Chris Matthews and Rachel Maddow will talk about this for weeks and refer back to it for years. They are sore losers. :lol:
Hey, sorry I fixed the error in your post. All is well now!
 

pragmatic

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Legal experts reject Fox's allegation that Sestak was "bribed"



Okay, partisan hacks at partisan network make false allegations against the WH... Moving on.



For those who want the complicated explanation:



How long will Fox draw this out?

Spin, baby, spin...
Suspect that if all the legal experts around were polled, most would come to a similar conclusion No laws broken in the release giving out by the Administation. If the current White House explanation ("Clinton's vague conversations with Sestak about a possible unpaid advisor position) holds up to scrutiny believe this will fade away as a non-event. And maybe the WH story is completely valid.

But some may believe that present WH explanation is a bit of stretch..... :shock:


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Groucho

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The fact is that all politicians do this, including Bush (who did the exact same thing regarding Specter!).

Admittedly, it still looks bad no matter who does it but (a) it's not illegal and (b) to make a big deal of this when Obama does it while remaining silent while others do it is hypocritical at least...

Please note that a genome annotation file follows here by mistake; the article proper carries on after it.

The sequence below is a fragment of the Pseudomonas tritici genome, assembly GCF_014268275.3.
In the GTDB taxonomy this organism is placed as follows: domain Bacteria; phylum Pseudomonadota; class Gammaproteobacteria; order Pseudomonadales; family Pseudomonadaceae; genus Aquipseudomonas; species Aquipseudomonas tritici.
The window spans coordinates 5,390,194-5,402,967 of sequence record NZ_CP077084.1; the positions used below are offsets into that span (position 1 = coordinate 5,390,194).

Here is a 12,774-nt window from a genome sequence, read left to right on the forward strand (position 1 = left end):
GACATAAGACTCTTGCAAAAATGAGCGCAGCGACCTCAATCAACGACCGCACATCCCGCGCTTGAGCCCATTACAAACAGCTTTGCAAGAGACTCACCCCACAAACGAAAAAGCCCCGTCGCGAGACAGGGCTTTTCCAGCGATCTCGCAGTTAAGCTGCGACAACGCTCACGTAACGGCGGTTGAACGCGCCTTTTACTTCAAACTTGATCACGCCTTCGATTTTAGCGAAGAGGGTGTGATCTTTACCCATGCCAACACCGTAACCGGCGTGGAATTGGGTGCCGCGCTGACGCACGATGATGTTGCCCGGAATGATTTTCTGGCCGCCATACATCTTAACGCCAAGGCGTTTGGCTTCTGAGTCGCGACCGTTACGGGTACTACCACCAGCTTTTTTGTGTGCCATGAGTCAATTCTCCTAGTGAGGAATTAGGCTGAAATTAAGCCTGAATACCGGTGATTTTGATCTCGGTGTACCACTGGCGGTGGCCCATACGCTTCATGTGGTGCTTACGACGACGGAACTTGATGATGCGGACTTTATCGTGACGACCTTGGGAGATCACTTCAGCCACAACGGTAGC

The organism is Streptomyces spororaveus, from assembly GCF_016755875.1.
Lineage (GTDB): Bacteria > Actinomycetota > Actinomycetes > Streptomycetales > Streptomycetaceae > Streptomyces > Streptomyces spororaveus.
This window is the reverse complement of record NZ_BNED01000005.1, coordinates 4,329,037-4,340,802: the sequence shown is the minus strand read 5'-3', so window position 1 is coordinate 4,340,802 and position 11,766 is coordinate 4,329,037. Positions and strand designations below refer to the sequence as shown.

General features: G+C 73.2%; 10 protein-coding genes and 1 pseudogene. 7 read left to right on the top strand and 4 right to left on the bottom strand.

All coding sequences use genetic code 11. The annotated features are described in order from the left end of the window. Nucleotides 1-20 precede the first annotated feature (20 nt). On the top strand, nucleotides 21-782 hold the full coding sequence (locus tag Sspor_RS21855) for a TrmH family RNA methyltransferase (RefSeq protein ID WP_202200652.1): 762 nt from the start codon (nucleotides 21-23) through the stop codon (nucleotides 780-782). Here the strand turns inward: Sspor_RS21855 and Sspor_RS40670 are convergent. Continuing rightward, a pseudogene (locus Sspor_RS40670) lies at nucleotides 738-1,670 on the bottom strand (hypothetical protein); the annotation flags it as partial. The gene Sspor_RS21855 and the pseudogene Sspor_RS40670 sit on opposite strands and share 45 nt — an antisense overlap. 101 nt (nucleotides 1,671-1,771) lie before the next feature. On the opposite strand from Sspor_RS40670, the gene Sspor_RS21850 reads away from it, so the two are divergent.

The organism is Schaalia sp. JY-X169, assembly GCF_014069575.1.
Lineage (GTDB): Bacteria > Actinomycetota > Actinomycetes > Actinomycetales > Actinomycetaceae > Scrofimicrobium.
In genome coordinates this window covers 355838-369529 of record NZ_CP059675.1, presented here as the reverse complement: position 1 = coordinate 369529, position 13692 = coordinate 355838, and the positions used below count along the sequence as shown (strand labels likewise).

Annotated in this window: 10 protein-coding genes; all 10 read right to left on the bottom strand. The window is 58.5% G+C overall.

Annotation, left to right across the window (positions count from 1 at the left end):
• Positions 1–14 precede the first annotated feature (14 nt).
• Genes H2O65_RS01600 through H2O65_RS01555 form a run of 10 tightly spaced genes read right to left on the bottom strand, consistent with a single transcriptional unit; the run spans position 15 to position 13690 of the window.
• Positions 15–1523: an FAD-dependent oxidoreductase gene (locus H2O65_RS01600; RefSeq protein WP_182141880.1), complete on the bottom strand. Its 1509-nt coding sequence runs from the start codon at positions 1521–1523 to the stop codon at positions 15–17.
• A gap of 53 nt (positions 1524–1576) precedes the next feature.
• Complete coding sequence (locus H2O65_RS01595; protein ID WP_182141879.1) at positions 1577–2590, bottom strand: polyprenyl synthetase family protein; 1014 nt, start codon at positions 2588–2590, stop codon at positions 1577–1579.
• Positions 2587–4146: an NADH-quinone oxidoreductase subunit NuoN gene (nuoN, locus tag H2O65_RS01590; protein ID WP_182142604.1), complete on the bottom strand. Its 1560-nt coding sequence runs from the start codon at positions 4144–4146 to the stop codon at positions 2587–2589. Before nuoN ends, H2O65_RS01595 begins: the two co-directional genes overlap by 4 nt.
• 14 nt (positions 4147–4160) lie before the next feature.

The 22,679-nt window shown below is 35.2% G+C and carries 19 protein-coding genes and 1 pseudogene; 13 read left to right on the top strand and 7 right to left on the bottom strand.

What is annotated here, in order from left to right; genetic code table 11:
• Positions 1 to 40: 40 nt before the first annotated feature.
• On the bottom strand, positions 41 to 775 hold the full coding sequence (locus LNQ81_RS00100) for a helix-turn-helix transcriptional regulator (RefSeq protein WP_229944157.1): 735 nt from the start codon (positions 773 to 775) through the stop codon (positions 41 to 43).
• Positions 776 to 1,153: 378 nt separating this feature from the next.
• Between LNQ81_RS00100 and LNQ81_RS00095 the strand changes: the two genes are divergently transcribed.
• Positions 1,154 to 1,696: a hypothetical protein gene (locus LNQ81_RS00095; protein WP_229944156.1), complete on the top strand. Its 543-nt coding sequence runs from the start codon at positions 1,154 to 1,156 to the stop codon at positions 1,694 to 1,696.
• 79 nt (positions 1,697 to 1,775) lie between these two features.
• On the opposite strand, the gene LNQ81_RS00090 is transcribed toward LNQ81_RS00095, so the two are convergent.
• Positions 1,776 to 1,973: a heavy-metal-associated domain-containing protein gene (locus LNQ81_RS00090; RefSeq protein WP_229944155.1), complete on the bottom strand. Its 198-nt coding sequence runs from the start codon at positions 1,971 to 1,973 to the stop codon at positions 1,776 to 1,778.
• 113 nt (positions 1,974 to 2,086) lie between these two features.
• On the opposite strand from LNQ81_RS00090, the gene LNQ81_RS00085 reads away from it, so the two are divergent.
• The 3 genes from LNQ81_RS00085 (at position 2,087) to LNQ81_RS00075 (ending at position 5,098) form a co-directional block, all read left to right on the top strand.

pragmatic

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The fact is that all politicians do this, including Bush (who did the exact same thing regarding Specter!).

Admittedly, it still looks bad no matter who does it but (a) it's not illegal and (b) to make a big deal of this when Obama does it while remaining silent while others do it is hypocritical at least...
Think part of the problem with the current situation is nailing down exactly what "it" is. Believe there are some skeptics out there (spoiler alert: yeah, i'm one) that are not convinced that the WH story released is complete and/or legit. It (the current explanation) just seems like a leap from what Sestak had been claiming beforehand. Granted to your point, there still may or may not be events leading to prosecutable actions, but this Sestak/WH interaction does have a political bad smell to it. Think it deserves a couple of weeks to shake itself out.


(btw....are you gonna be available to watch those Flyers get their bird butts spanked by a notably superior team this evening?? Believe that will be a 8 PM est for your viewing frustration.....:) )


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RightinNYC

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The fact is that all politicians do this, including Bush (who did the exact same thing regarding Specter!).

Admittedly, it still looks bad no matter who does it but (a) it's not illegal and (b) to make a big deal of this when Obama does it while remaining silent while others do it is hypocritical at least...
No one is disputing that the same type of thing happens frequently, but that doesn't mean that they're all automatically legal or illegal. It depends on what exactly was said/promised/offered. The way Sestak originally described the offer, it sounded far more brazen than most of these deals, which could mean that the law was violated. The way that he's describing it now, it sounds entirely innocuous.